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  1. #1
    DMF
    Guest
    All,

    I recently moved into a new apartment and there is a
    cell antenna on the roof. The roof is accessible so I
    went up there and there are signs all over that tell phone
    techs to "take radiation precautions" or some such. The
    electrical transformer that drives the cell antenna is as
    big as a refrigerator, so they must be blasting out quite a
    bit of energy. So here's the question -- I'm only two floors
    down from the top of the building and the antennas is right
    at the corner of the building near my bedroom, should I
    be worried? Should I wear a tinfoil hat when I sleep?

    I'm not one of these environmental luddites who is afraid
    of a 0.2 W cell phone (non-ionizing) radiation output but
    my bedroom is only about 25ft from the cell antenna and
    I need more info to judge my risks. Is there a better, more
    technical newsgroup to post to?

    Regards,
    David





    See More: Radiation Question




  2. #2
    Bill Radio
    Guest

    Re: Radiation Question

    David,
    There is almost nothing to worry about. First, the warning signs are just
    there because the feds require it. They require it to keep kids away, it is
    possible to hurt yourself at a site, but not from living near it.
    Additionally, the signal is directed horizontally, like a spotlight pointed
    far off in the distance. Only a very weak signal is allowed to escape
    downward, it would only be wasted, and you know companies don't need to
    waste their most valuable asset, the signal.

    Finally, the average urban cell site radiates from 8 to 100 watts with most
    on the lower end. At that level, you have far more to fear from your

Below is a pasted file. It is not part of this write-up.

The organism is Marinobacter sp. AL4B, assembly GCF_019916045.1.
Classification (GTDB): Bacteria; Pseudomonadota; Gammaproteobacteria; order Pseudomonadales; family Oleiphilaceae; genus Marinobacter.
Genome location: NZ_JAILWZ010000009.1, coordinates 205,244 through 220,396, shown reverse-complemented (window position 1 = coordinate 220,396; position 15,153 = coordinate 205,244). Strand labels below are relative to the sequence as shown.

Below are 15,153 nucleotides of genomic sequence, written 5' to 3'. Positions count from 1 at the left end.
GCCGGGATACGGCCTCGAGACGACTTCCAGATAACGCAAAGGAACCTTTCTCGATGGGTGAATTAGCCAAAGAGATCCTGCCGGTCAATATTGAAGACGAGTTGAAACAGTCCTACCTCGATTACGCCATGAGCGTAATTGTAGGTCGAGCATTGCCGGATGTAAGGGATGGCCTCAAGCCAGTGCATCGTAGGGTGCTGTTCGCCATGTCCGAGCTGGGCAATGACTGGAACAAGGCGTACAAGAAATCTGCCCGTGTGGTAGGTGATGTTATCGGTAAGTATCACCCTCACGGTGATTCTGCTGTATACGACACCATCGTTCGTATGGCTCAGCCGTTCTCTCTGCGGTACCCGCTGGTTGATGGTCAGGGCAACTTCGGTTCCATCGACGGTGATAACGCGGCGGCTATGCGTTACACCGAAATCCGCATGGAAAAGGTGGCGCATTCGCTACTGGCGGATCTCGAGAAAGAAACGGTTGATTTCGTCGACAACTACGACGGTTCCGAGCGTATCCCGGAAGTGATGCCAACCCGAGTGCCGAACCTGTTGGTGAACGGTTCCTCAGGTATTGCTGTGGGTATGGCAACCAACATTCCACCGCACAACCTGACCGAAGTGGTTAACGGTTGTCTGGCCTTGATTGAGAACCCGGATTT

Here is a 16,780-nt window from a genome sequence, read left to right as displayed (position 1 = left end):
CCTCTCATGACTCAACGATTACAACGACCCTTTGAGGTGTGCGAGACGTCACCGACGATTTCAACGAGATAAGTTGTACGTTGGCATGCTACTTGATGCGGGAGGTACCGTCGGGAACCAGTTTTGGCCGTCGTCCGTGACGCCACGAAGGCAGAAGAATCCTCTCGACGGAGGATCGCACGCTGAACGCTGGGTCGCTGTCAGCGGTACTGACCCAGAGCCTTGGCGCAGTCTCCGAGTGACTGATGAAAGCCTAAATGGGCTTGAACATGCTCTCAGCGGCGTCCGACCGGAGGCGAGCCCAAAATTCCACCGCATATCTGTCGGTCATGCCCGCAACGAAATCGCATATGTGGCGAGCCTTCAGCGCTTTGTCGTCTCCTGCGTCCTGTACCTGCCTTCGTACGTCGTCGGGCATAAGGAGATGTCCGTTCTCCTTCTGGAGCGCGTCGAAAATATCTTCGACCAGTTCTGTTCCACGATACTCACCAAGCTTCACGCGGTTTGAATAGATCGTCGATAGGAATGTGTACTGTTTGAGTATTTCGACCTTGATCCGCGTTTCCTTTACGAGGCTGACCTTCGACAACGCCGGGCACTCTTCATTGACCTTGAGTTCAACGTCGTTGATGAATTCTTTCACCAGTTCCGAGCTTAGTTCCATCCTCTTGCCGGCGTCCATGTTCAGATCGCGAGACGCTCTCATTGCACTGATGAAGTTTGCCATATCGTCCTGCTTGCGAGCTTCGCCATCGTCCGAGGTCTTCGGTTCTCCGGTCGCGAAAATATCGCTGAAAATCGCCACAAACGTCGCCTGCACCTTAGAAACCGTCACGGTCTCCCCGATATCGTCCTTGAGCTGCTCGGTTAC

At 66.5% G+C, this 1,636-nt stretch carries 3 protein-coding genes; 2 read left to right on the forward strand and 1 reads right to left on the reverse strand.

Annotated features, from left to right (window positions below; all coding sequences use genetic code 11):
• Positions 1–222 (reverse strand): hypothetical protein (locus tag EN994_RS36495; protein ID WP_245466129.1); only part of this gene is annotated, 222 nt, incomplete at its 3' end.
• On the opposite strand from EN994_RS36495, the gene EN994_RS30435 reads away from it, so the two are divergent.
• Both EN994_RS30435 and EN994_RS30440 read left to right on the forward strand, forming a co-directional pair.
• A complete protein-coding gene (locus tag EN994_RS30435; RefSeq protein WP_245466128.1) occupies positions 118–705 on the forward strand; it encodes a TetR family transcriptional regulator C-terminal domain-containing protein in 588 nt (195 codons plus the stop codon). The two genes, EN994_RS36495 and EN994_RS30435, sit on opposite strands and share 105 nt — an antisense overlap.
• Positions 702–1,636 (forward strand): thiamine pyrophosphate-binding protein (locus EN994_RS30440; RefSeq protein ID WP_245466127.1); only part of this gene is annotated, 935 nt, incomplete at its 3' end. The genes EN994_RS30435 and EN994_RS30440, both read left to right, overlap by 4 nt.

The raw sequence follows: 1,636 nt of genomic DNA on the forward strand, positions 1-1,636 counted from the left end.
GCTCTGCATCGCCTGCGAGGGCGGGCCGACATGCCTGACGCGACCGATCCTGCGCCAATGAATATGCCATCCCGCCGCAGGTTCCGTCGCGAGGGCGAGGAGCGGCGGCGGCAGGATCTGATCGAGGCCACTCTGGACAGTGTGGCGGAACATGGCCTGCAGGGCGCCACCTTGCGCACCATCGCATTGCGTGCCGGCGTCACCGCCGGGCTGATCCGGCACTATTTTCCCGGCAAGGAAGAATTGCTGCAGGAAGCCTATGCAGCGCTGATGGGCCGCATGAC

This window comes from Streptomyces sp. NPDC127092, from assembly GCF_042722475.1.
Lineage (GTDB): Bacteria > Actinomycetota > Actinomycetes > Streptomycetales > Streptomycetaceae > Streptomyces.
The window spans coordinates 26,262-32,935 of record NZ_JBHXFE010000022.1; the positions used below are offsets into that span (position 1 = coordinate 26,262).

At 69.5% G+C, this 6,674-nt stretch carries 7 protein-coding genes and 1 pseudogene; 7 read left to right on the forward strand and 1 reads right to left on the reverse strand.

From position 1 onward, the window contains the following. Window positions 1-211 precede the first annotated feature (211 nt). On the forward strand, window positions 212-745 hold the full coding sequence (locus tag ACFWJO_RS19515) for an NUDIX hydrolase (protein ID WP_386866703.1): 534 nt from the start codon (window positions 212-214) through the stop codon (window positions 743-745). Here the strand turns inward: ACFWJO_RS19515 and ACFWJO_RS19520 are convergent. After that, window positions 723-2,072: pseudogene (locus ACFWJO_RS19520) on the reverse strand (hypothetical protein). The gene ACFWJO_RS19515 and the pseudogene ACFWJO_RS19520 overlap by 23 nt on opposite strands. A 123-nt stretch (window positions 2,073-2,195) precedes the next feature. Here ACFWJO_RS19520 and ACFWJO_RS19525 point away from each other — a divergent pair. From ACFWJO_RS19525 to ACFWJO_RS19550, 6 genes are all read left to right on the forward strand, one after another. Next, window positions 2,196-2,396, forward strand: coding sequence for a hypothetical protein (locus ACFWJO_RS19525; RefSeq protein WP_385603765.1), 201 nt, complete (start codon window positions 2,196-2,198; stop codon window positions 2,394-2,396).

1,000-watt microwave oven. The large electric transformer does not result
    from a need for so much of a large amount of transmit power, but also for a
    large amount of computer processing.


    Bill Radio
    Click for Wireless Reviews at:
    http://www.mountainwireless.com


    "DMF" <[email protected]> wrote in message
    news:[email protected]
    > All,
    >
    > I recently moved into a new apartment and there is a
    > cell antenna on the roof. The roof is accessible so I
    > went up there and there are signs all over that tell phone
    > techs to "take radiation precautions" or some such. The
    > electrical transformer that drives the cell antenna is as
    > big as a refrigerator, so they must be blasting out quite a
    > bit of energy. So here's the question -- I'm only two floors
    > down from the top of the building and the antennas is right
    > at the corner of the building near my bedroom, should I
    > be worried? Should I wear a tinfoil hat when I sleep?
    >
    > I'm not one of these environmental luddites who is afraid
    > of a 0.2 W cell phone (non-ionizing) radiation output but
    > my bedroom is only about 25ft from the cell antenna and